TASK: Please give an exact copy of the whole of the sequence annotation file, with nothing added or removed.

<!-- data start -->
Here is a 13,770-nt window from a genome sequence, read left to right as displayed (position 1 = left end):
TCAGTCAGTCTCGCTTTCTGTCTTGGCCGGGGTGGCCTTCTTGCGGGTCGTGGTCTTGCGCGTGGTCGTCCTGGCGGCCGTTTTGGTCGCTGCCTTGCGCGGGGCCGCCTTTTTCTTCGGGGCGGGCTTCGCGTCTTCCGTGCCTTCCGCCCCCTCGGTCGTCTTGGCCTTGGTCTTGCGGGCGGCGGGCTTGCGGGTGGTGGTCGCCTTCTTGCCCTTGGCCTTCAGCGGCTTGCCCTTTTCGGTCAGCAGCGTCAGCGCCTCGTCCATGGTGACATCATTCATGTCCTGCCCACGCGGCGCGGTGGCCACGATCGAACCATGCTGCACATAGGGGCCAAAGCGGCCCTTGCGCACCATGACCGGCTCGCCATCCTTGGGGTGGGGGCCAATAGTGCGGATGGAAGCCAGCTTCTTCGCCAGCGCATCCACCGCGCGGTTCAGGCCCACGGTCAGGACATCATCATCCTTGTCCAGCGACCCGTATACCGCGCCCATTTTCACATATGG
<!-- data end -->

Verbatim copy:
Here is a 13,770-nt window from a genome sequence, read left to right as displayed (position 1 = left end):
TCAGTCAGTCTCGCTTTCTGTCTTGGCCGGGGTGGCCTTCTTGCGGGTCGTGGTCTTGCGCGTGGTCGTCCTGGCGGCCGTTTTGGTCGCTGCCTTGCGCGGGGCCGCCTTTTTCTTCGGGGCGGGCTTCGCGTCTTCCGTGCCTTCCGCCCCCTCGGTCGTCTTGGCCTTGGTCTTGCGGGCGGCGGGCTTGCGGGTGGTGGTCGCCTTCTTGCCCTTGGCCTTCAGCGGCTTGCCCTTTTCGGTCAGCAGCGTCAGCGCCTCGTCCATGGTGACATCATTCATGTCCTGCCCACGCGGCGCGGTGGCCACGATCGAACCATGCTGCACATAGGGGCCAAAGCGGCCCTTGCGCACCATGACCGGCTCGCCATCCTTGGGGTGGGGGCCAATAGTGCGGATGGAAGCCAGCTTCTTCGCCAGCGCATCCACCGCGCGGTTCAGGCCCACGGTCAGGACATCATCATCCTTGTCCAGCGACCCGTATACCGCGCCCATTTTCACATATGG